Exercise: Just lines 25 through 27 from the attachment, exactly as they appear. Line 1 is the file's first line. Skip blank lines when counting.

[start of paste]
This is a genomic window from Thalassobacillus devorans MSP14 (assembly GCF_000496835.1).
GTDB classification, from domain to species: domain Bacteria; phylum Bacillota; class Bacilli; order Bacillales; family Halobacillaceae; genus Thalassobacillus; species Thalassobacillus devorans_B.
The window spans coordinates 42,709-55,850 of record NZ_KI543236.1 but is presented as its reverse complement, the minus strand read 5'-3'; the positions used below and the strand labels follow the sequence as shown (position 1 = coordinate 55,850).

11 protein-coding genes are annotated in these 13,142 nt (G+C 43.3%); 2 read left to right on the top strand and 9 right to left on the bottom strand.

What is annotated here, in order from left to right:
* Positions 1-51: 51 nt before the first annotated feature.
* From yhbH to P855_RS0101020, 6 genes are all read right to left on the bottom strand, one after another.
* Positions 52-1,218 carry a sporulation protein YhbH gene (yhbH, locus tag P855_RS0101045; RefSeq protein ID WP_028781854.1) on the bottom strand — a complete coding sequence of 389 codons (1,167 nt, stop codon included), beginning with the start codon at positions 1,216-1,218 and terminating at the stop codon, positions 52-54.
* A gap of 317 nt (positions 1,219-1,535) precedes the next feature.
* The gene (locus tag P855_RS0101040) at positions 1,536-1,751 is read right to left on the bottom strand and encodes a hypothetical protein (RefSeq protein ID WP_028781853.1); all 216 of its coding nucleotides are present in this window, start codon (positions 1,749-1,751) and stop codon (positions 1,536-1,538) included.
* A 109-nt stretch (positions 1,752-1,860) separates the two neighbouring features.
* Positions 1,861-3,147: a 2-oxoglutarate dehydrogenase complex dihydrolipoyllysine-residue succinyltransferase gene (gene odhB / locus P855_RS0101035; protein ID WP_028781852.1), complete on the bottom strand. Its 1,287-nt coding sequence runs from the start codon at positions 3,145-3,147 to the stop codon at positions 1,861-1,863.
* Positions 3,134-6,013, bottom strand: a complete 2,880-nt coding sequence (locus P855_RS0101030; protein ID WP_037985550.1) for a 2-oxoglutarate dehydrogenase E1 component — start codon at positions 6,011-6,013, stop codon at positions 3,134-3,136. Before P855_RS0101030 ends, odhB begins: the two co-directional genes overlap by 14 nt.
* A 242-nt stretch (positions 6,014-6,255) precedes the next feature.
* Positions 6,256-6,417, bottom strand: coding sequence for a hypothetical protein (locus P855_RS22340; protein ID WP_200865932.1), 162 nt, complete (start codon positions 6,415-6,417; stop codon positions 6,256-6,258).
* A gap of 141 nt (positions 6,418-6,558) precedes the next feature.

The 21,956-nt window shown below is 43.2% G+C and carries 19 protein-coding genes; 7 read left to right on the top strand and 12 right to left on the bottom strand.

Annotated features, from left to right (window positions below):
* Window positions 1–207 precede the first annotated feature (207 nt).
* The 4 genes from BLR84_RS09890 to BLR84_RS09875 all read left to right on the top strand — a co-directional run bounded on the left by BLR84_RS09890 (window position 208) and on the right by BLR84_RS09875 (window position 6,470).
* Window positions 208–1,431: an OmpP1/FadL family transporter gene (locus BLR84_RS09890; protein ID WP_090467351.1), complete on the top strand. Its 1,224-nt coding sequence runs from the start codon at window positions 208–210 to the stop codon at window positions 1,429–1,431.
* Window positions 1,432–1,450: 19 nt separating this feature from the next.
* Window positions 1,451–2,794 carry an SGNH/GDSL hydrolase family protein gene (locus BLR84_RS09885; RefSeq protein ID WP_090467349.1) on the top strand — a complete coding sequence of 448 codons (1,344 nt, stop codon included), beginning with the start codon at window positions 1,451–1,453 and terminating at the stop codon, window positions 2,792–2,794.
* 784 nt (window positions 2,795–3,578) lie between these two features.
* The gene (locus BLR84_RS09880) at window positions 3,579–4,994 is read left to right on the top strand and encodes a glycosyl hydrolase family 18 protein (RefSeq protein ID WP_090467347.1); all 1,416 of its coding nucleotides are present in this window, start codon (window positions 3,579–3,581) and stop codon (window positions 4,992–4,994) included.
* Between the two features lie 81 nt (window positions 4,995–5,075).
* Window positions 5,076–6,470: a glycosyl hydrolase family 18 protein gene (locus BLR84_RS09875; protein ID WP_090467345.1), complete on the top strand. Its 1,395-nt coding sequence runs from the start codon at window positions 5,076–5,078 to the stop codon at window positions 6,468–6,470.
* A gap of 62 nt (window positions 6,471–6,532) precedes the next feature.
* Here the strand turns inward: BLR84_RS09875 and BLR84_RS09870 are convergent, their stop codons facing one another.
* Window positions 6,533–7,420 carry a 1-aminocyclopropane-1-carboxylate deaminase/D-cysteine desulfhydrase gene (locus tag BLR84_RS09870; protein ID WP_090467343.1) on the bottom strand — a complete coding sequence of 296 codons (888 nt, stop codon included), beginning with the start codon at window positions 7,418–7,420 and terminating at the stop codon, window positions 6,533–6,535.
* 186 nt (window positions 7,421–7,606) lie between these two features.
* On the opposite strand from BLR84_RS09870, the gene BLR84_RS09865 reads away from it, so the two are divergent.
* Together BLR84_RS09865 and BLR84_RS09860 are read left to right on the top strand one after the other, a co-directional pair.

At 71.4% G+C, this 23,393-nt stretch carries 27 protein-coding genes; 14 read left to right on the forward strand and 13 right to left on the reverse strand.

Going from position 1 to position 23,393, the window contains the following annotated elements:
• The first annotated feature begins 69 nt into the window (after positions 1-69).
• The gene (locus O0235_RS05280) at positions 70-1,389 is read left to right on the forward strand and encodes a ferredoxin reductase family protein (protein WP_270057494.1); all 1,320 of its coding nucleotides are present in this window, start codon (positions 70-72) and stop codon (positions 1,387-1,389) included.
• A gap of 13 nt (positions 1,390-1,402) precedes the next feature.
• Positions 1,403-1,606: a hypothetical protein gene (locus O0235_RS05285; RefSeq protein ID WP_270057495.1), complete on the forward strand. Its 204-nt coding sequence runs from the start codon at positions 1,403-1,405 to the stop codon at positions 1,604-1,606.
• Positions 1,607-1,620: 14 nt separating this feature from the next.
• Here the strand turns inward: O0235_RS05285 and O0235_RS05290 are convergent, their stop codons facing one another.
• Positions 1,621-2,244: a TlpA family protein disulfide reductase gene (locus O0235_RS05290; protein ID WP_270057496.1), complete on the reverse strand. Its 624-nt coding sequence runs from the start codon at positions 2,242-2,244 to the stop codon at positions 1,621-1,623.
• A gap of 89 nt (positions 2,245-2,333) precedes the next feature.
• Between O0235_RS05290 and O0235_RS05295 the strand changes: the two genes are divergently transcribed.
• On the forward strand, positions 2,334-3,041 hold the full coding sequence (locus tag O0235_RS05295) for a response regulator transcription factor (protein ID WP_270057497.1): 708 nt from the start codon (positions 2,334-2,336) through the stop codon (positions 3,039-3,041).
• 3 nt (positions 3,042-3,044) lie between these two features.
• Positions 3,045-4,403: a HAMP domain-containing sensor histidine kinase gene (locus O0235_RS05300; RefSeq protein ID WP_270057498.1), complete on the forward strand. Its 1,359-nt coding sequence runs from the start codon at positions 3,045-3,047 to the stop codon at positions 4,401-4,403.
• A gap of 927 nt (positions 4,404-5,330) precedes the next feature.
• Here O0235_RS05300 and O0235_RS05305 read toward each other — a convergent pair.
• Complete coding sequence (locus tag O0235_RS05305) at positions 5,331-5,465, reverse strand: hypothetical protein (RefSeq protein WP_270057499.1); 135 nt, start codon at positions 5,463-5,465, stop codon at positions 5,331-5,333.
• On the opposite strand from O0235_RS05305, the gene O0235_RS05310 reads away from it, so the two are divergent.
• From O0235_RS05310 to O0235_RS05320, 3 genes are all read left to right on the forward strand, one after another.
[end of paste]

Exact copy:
* The gene (locus BLR84_RS09880) at window positions 3,579–4,994 is read left to right on the top strand and encodes a glycosyl hydrolase family 18 protein (RefSeq protein ID WP_090467347.1); all 1,416 of its coding nucleotides are present in this window, start codon (window positions 3,579–3,581) and stop codon (window positions 4,992–4,994) included.
* Between the two features lie 81 nt (window positions 4,995–5,075).
* Window positions 5,076–6,470: a glycosyl hydrolase family 18 protein gene (locus BLR84_RS09875; protein ID WP_090467345.1), complete on the top strand. Its 1,395-nt coding sequence runs from the start codon at window positions 5,076–5,078 to the stop codon at window positions 6,468–6,470.